Stop minimising his offences and conviction; he was convicted on 25 counts (for very serious offences) and, as we can now see, the sentence was a gross mistake. As I've indicated previously, early offences are good predictors of later ones, and Assange is a lesson here; his current round includes fencing stolen secrets, including his (to understate the case) egregious edit of the helicopter incident. He should have been extradited for his hostile acts on Pentagon hardware, and there were others: "Police also found details of hundreds of stolen passwords for networks around the world along with the dates when he obtained them. Among them were passwords for the US Air force 7th Command Group in the Pentagon." Assange also hacked computers to monitor the Australian Federal Police investigation into *his* criminal activities, after which he said to the judge "Your honour, I feel a great misjustice [sic] has been done and I would like to record the fact that you have been misled by the prosecution"
Me suggesting? I have made no suggestion, but I can tell you that there is no visible legal, technical reason why his extradition ought not to go ahead, though I am sure that he will continue to hold open air weepy sessions to curry favour and replace his diminishing band of supporters. Moreover, attempting to read what is going on in the black box is for people who believe in Cracker, fairies at the bottom of the garden and mediums. You cannot. No one can. It is impossible. The nearest that you can get to this is in reading behavioural data in meat space and inferring by analogy. That's forensic speak (see my earlier comments on John Locke for a clarification on that term, should you need it).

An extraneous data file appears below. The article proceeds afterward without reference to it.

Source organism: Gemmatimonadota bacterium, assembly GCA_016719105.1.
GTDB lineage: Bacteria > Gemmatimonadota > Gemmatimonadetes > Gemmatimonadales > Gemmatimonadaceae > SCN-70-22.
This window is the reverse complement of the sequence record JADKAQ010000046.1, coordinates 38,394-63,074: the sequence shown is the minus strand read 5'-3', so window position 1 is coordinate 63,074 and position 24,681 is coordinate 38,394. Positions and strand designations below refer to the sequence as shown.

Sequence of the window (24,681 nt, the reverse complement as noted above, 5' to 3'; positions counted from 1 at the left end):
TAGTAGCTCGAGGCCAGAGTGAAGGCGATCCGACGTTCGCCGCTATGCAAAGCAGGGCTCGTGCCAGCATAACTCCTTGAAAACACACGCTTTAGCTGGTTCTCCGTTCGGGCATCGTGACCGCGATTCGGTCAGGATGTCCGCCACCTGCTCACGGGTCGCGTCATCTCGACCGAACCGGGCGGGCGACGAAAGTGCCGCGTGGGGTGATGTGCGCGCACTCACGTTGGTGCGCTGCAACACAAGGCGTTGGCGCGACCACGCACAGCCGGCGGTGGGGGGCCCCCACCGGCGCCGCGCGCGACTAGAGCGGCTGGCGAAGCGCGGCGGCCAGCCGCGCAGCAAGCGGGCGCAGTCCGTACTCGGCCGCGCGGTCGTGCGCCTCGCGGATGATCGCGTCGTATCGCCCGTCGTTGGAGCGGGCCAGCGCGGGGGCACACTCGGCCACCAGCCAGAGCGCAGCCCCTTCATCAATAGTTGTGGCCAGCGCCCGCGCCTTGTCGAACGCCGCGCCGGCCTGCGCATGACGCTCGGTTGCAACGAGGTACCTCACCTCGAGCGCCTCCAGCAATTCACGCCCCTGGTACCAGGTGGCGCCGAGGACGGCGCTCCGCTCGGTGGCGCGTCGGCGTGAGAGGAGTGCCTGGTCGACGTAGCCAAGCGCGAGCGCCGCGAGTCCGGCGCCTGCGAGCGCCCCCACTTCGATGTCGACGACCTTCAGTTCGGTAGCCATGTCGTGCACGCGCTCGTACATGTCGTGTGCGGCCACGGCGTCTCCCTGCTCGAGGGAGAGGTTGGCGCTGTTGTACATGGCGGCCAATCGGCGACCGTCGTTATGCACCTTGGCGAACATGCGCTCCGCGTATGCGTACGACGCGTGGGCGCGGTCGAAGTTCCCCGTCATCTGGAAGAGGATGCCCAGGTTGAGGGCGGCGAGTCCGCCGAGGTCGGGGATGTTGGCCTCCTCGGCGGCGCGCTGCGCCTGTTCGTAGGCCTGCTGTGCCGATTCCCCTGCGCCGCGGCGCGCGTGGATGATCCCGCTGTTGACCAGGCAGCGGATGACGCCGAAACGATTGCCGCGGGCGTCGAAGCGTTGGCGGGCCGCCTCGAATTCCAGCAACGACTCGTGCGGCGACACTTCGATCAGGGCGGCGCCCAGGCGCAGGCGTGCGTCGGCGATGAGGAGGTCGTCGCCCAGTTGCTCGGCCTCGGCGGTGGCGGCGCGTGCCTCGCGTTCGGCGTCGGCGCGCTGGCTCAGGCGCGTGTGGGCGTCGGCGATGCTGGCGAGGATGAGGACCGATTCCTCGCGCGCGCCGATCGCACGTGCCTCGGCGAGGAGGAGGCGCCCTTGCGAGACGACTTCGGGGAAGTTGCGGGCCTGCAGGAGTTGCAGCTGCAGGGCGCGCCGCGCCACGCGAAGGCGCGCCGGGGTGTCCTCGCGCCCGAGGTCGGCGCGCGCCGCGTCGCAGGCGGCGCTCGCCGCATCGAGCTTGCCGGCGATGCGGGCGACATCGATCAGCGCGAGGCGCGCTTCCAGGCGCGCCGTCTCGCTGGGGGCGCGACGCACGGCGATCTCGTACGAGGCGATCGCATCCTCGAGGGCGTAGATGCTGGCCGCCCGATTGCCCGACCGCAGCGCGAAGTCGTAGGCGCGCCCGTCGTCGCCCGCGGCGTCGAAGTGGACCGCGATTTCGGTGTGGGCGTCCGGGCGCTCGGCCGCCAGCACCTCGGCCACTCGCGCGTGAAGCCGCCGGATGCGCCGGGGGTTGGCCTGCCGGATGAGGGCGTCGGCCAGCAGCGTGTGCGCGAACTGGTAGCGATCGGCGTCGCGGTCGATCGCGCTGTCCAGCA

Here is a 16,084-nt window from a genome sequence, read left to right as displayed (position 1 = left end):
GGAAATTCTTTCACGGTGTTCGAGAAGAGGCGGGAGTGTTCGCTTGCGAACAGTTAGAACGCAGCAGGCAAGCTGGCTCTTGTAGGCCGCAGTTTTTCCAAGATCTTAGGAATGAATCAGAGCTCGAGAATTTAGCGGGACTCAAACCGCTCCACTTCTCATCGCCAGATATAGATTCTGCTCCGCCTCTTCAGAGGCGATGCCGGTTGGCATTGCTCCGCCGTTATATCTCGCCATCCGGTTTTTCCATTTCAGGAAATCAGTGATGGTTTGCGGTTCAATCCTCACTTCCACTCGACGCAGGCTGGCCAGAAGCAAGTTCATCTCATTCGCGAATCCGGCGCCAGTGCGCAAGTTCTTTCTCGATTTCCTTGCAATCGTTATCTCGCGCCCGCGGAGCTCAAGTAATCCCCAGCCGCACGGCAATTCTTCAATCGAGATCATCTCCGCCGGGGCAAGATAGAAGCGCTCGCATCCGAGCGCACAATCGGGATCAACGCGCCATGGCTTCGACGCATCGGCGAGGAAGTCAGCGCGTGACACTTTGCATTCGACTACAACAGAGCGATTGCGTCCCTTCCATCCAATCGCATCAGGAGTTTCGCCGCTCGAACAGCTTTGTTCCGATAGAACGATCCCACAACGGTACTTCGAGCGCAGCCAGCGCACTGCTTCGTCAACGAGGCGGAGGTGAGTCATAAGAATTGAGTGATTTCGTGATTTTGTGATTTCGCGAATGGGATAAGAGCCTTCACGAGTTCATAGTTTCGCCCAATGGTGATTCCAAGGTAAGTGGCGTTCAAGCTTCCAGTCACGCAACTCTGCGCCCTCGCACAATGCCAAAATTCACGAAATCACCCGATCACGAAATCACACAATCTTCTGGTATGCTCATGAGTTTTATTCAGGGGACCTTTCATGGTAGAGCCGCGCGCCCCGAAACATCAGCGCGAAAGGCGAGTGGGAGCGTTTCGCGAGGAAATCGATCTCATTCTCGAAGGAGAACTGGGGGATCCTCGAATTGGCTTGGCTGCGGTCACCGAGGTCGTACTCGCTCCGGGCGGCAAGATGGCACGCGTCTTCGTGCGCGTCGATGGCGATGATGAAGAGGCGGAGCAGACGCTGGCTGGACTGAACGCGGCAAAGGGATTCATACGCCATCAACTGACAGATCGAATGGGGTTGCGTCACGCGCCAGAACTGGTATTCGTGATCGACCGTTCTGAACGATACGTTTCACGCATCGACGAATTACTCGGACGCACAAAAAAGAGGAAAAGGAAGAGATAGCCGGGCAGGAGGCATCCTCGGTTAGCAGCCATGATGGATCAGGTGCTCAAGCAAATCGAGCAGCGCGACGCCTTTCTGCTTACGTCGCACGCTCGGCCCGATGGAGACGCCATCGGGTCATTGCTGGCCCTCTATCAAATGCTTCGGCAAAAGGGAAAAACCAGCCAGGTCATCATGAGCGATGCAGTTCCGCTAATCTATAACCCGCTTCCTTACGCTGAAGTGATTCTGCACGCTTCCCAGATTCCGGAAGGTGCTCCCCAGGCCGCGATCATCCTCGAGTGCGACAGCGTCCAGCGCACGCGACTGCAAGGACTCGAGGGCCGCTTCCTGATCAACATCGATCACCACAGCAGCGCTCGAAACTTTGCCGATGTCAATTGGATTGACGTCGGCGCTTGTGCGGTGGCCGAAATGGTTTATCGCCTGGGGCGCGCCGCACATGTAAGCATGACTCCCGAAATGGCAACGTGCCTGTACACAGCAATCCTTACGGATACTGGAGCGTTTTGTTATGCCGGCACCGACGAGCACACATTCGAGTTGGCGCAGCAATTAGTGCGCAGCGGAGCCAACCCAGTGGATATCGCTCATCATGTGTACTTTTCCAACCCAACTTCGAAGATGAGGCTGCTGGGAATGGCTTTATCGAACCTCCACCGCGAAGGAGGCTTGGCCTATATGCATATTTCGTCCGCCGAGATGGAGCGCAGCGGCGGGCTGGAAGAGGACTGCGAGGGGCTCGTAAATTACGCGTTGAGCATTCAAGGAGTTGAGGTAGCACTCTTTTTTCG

Furthermore his magnum opus would appear to consist of various ways of stealing information (for which he was convicted) and then fencing it (ostensibly when taken by Bradley Manning, whom he has left to the wolves, excluding a minimal defence fund contribution) whilst claiming ownership; the proposed pay wall, the 'auto' biography (released because, in spite of his cold feet, he had signed an agreement and had *taken* an advance fee from the publisher which they were entitled to recoup). Indeed, when the Guardian started publishing some of the data his hissy fit was of massive proportions, because he believed them to be 'his'; oh no Jules, the data belong to the original owners, not to you. In addition the Americans should have extradited him at the time of his first offence, since this was a substantial criminal offence (a predictor) committed on their servers by a man who can certainly not claim that he was hunting UFO data.
To understand more about him you might want to read the things that he written and said, including his tart comments about the expendability of informants in Afghanistan, who presumably may eat cake.
Bradley Manning? A few crumbs from the Assange table to help defray some legal costs, that's all. Plausible deniability, as with international power politics/real politik, the very sort of thing he supposedly opposes. One cannot make a Wikiomelette without cracking informant heads. After all, did Jules himself not say of the Afghan informants that they chose? Here: http://www.dailymail.co.uk/news/article-1351927/WikiLeaks-Julian-Assange-new-book-Afghan-informants-deserve-killed.html
"Assange's apparent gung-ho attitude in an early meeting to naming U.S. informants stunned his media collaborators, the new book claimed.
The title said he told international reporters: 'Well, they're informants so, if they get killed, they've got it coming to them. They deserve it.' The book continues: 'There was, for a moment, silence around the table.'"
Well that's a good predictor where Manning's health is concerned.